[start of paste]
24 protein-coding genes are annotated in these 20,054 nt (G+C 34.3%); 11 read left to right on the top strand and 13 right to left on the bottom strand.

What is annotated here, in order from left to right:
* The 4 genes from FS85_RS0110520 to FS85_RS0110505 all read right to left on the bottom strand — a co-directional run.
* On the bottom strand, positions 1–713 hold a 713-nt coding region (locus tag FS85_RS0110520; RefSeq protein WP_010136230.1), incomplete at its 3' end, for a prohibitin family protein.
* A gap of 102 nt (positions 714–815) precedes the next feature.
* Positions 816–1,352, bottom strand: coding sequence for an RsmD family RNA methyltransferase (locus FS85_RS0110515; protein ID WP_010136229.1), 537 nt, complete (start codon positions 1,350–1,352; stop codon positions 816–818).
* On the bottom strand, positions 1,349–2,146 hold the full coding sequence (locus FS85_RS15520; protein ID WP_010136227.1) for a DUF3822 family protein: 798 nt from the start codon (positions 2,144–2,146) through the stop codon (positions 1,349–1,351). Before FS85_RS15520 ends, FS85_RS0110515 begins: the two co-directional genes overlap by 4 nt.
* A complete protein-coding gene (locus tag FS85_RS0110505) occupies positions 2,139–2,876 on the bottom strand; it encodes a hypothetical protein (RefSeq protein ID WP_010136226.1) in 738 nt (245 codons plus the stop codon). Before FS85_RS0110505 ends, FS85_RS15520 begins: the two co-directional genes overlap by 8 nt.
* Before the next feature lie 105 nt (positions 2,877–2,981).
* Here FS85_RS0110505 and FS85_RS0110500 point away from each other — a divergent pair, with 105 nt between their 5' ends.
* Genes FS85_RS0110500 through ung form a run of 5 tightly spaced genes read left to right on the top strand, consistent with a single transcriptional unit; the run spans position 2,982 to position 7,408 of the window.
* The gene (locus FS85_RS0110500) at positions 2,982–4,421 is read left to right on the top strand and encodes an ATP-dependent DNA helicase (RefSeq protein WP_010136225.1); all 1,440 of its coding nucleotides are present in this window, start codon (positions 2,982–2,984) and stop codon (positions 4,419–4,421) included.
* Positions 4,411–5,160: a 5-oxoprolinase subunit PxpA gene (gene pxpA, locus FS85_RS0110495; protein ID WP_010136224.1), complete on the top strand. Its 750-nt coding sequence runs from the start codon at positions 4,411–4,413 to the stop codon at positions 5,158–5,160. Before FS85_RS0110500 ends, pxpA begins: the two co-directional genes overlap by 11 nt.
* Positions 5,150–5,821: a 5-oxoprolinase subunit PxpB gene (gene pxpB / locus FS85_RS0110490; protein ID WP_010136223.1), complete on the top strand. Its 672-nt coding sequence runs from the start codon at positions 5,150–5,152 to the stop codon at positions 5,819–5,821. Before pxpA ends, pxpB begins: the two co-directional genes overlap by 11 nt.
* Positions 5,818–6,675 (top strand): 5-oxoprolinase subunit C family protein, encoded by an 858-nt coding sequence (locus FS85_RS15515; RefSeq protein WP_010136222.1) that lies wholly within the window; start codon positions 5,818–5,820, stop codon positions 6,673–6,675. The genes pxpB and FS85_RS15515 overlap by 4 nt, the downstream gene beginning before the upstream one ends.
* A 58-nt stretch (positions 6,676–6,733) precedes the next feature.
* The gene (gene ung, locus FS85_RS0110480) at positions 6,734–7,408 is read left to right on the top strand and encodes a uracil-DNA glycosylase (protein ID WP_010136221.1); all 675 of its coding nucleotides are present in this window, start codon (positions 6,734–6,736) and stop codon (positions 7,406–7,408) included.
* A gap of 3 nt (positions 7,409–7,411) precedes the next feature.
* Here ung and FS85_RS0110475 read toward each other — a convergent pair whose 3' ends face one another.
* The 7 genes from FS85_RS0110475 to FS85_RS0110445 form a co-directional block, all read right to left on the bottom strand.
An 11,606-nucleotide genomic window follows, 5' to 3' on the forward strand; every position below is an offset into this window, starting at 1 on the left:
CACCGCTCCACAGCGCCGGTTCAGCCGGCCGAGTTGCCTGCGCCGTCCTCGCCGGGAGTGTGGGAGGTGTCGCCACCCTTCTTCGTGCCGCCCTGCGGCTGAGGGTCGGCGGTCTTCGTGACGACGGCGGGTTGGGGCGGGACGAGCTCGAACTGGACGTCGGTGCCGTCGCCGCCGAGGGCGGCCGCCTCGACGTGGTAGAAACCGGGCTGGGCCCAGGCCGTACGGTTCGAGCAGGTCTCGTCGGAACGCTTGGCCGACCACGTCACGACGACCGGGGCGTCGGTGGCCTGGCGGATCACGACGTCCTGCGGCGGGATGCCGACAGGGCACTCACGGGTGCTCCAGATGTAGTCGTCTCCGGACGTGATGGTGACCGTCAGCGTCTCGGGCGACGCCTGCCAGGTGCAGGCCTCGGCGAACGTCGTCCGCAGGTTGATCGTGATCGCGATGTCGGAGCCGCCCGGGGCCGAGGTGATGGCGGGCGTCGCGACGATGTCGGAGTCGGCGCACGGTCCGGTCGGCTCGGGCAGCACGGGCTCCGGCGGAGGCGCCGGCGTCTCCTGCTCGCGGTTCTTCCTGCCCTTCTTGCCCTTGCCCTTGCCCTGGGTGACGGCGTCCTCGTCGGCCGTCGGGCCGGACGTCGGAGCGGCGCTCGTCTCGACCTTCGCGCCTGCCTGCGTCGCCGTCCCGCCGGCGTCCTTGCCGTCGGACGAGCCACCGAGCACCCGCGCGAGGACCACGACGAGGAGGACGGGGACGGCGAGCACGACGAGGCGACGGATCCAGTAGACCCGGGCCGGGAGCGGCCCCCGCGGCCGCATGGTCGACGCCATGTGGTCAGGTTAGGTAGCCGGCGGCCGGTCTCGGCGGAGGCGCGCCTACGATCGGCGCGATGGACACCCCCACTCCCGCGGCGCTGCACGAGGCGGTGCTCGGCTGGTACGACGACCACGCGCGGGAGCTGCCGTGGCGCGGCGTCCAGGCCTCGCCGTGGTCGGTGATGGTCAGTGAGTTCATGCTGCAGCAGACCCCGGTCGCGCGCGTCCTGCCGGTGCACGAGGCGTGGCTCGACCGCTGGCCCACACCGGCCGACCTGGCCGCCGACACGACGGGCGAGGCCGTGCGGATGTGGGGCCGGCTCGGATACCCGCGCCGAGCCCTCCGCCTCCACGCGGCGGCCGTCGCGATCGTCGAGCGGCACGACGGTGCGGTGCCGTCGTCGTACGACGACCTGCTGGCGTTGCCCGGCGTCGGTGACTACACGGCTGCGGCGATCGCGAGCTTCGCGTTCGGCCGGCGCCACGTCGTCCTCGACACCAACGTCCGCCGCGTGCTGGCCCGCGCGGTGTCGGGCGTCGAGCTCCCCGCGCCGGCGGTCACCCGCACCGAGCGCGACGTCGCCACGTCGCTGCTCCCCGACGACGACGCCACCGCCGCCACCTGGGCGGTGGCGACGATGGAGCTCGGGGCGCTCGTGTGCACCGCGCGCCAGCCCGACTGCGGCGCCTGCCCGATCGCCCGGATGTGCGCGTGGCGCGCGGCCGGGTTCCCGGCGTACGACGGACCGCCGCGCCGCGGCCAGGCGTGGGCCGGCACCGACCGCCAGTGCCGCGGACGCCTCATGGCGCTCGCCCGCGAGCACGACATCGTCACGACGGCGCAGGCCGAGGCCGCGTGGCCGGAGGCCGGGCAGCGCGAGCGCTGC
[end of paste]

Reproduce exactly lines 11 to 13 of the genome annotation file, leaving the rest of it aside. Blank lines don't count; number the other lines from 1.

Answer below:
* Genes FS85_RS0110500 through ung form a run of 5 tightly spaced genes read left to right on the top strand, consistent with a single transcriptional unit; the run spans position 2,982 to position 7,408 of the window.
* The gene (locus FS85_RS0110500) at positions 2,982–4,421 is read left to right on the top strand and encodes an ATP-dependent DNA helicase (RefSeq protein WP_010136225.1); all 1,440 of its coding nucleotides are present in this window, start codon (positions 2,982–2,984) and stop codon (positions 4,419–4,421) included.
* Positions 4,411–5,160: a 5-oxoprolinase subunit PxpA gene (gene pxpA, locus FS85_RS0110495; protein ID WP_010136224.1), complete on the top strand. Its 750-nt coding sequence runs from the start codon at positions 4,411–4,413 to the stop codon at positions 5,158–5,160. Before FS85_RS0110500 ends, pxpA begins: the two co-directional genes overlap by 11 nt.